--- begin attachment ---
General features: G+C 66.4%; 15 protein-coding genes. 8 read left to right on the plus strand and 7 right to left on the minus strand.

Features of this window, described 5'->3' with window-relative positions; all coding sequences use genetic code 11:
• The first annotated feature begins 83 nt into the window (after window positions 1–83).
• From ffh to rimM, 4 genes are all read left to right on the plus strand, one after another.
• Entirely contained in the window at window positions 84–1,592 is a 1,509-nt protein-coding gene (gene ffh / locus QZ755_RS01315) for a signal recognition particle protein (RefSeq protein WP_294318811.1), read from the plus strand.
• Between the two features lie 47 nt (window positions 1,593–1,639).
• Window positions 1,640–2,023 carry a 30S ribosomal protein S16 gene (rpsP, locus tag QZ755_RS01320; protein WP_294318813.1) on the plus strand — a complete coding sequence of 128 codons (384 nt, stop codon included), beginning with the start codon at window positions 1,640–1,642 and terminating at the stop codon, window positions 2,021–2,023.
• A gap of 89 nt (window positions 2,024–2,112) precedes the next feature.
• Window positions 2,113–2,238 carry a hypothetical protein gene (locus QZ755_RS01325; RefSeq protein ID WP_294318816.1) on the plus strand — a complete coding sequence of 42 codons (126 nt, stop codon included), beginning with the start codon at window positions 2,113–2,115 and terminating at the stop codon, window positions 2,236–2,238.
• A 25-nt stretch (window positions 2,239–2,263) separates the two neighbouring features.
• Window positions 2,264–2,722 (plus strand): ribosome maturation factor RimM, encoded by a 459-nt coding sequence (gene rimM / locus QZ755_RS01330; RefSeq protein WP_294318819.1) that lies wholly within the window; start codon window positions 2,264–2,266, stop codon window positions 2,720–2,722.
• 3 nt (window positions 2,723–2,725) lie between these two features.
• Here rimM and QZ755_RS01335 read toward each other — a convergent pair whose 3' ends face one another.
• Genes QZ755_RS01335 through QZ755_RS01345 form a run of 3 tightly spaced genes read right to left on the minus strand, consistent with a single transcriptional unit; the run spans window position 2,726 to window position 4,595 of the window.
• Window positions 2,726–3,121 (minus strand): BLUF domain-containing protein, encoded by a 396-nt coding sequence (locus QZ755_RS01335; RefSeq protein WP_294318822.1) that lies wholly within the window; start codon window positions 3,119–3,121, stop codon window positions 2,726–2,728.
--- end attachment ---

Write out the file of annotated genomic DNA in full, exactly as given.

General features: G+C 66.4%; 15 protein-coding genes. 8 read left to right on the plus strand and 7 right to left on the minus strand.

Features of this window, described 5'->3' with window-relative positions; all coding sequences use genetic code 11:
• The first annotated feature begins 83 nt into the window (after window positions 1–83).
• From ffh to rimM, 4 genes are all read left to right on the plus strand, one after another.
• Entirely contained in the window at window positions 84–1,592 is a 1,509-nt protein-coding gene (gene ffh / locus QZ755_RS01315) for a signal recognition particle protein (RefSeq protein WP_294318811.1), read from the plus strand.
• Between the two features lie 47 nt (window positions 1,593–1,639).
• Window positions 1,640–2,023 carry a 30S ribosomal protein S16 gene (rpsP, locus tag QZ755_RS01320; protein WP_294318813.1) on the plus strand — a complete coding sequence of 128 codons (384 nt, stop codon included), beginning with the start codon at window positions 1,640–1,642 and terminating at the stop codon, window positions 2,021–2,023.
• A gap of 89 nt (window positions 2,024–2,112) precedes the next feature.
• Window positions 2,113–2,238 carry a hypothetical protein gene (locus QZ755_RS01325; RefSeq protein ID WP_294318816.1) on the plus strand — a complete coding sequence of 42 codons (126 nt, stop codon included), beginning with the start codon at window positions 2,113–2,115 and terminating at the stop codon, window positions 2,236–2,238.
• A 25-nt stretch (window positions 2,239–2,263) separates the two neighbouring features.
• Window positions 2,264–2,722 (plus strand): ribosome maturation factor RimM, encoded by a 459-nt coding sequence (gene rimM / locus QZ755_RS01330; RefSeq protein WP_294318819.1) that lies wholly within the window; start codon window positions 2,264–2,266, stop codon window positions 2,720–2,722.
• 3 nt (window positions 2,723–2,725) lie between these two features.
• Here rimM and QZ755_RS01335 read toward each other — a convergent pair whose 3' ends face one another.
• Genes QZ755_RS01335 through QZ755_RS01345 form a run of 3 tightly spaced genes read right to left on the minus strand, consistent with a single transcriptional unit; the run spans window position 2,726 to window position 4,595 of the window.
• Window positions 2,726–3,121 (minus strand): BLUF domain-containing protein, encoded by a 396-nt coding sequence (locus QZ755_RS01335; RefSeq protein WP_294318822.1) that lies wholly within the window; start codon window positions 3,119–3,121, stop codon window positions 2,726–2,728.